(personally, I find Marine-on-Marine games to be terribly dull, which is why I sold mine - I'd rather be the bad guy every game than play good guy against good guy, and so few players DON'T play Marines...)



Next up, the Chapters with their own little entries! Hmm, should Salamanders be included in that, or has GW invalidated their list from Codex: Armageddon?

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Which reminds me... shouldn't we need more discussions on the many different types of lists chaos can field?



I'll probably go back and edit my earlier posts rather than adding new ones; I didn't realize how much more detail I was going to go into on these later lists... Yes, expanding the information I provided earlier is on my mind.


Plus, I seem to have an established format now.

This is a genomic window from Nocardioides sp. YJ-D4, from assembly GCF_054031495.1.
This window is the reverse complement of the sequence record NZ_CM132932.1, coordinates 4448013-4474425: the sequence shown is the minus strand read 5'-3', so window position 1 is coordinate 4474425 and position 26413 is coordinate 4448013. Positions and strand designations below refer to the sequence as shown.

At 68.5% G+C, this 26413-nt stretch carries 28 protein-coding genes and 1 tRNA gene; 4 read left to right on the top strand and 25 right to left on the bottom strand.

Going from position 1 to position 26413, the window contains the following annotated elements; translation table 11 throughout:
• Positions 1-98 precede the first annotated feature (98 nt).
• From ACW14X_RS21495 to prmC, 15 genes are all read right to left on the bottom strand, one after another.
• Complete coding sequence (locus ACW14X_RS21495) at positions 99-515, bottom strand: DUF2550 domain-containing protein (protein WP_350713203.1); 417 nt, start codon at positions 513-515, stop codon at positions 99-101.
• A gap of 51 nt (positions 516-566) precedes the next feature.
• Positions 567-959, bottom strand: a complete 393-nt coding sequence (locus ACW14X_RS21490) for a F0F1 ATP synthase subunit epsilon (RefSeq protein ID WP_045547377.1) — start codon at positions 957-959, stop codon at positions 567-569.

1) discuss general points


2) illuminate troops, HQ, elite, fast attack, and heavy support in that order.


3) illustrate oddities or unusual tactics that need to be taken against the individual armies.


Though it would conflict somewhat with how I set out the Eldar list, too... hmm. I dunno, before I did the IG one, I was expecting more input from other players, but I started to get on a roll in that one..



Oh, and an unscrupulous person COULD use this thread as a decider for alternate armies, but remember, that's on the sly. :D This thread is about how to FIGHT armies, not what you could do WITH them...



EDIT: before any Moderati get nervous about my last statement, please note that I spent much more time on the Space Marines than any other army because 2/3rds of the time, you're more likely to be fighting other SMs, and 2) it's very valuable to know how an opponent would view your army. This is strictly from a sanctioned, power-armour-centric view, and despite my occasional heretical utterings, that is how it will stay.


Um, Refuse? You can put away those Blades of Reason now...